Client Red Flags: My Story

"Run, Angie, run!"

My Client Red Flag Story

When I was very new at this, I had a guy throw up so many red flags it was ridiculous - and it's a good thing he did, too, because I wasn't savvy enough to catch them until he pissed me off.

Here's what happened:

This guy called (he'd found an ad I'd placed on Craigslist) and he, like many, had the next hottest Web idea. He didn't want to tell me the domain name because he was afraid I'd steal the idea and run with it on my own. We talked for over an hour about his project before he even asked me for a quote.

I quoted him X amount for X words, and he said, "Let's not limit ourselves to word counts." I said, "Ok, then I can bill you hourly." He said, "I'd rather have a per-project fee, and each page should be upwards of 1250 words."

I changed my quote and he said, "Hm. Seems a bit much." (It wasn't; I was very new and charging too little at the time.) I told him it was nonnegotiable and asked if he'd like to move forward.

He talked more about the project - as if he were trying to convince me that my services should be cheaper because I was lucky enough to be working on the project. I steered him back toward talking money.

I said, "Well, first, I'll need you to sign a contract which guarantees you'll love the work and that I'll have it in to you at a certain time."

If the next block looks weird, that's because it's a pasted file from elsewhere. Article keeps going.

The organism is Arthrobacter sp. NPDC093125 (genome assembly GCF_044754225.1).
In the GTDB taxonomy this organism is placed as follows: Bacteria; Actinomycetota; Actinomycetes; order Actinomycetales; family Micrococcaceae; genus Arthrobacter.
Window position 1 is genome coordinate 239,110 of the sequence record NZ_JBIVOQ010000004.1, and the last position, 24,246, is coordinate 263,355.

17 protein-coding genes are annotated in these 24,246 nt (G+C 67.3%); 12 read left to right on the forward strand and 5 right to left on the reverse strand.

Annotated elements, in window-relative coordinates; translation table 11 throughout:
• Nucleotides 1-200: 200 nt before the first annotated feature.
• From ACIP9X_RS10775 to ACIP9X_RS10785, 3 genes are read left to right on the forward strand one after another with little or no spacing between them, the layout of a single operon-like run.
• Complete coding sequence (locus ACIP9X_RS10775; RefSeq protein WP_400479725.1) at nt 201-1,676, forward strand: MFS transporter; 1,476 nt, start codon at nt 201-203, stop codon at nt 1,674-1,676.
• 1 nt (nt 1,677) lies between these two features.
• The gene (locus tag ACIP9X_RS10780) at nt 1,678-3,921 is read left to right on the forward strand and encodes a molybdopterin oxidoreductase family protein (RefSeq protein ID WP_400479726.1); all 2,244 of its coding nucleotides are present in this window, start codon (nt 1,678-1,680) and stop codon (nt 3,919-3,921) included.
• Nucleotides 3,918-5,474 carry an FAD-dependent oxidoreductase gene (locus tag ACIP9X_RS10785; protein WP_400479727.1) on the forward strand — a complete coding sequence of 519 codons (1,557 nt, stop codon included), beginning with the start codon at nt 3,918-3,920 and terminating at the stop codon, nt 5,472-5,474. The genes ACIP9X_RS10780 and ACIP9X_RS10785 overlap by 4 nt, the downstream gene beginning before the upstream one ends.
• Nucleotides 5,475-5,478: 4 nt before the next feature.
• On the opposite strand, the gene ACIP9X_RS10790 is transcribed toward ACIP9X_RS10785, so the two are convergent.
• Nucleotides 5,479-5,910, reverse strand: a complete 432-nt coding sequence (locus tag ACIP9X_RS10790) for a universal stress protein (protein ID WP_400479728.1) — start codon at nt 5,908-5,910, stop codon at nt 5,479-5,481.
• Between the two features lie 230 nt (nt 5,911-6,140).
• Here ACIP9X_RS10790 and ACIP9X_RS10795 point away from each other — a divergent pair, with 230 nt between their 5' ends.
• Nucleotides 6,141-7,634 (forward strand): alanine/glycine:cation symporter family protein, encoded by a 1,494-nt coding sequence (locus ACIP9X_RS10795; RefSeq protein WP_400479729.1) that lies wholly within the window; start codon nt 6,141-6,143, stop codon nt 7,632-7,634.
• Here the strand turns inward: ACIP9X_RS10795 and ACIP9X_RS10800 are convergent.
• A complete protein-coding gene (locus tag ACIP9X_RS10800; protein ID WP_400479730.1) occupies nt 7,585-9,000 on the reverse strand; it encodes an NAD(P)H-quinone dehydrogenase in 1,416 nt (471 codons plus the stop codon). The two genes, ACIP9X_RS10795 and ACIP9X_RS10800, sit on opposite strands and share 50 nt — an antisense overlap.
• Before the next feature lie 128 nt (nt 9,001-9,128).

He said, "You and I both know that writers' contracts are set up to favor the writer. Can't we just do this without a contract?"

I said no and by then I was ready to scream. (I had been busily working on my all-time favorite client's stuff when he called in the first place, and here we were over an hour later.) He said, "Well, I'm not comfortable with a contract..." and then started talking about the project again.

(I thought the project was a pretty dumb idea, by the way, which is another red flag - although that one wasn't his fault, I'd have dreaded working on it because I couldn't wrap my head around why it was so 'awesome.')

I told him, "I'm sorry, then - I don't think we can work together. I can't give this project the time and attention it needs."

He said, "Sure you can."

Ok, mister, now you're done. I said, "No, I really can't, but I appreciate your time. Thanks for calling me." And I hung up.

I got three emails from him in the next week asking me to reconsider. Are you serious, dude? (I think I was seriously that cheap.)

I never answered him back - and I haven't seen his big idea taking the Web by storm, either.

What red flags have you run into?

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© Angie Papple Johnston, 2010; if you are reading this anywhere but on, it's stolen.

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Freelance Writing Tips by Angie Papple Johnston is licensed under a Creative Commons Attribution-NonCommercial-NoDerivs 3.0 Unported License.
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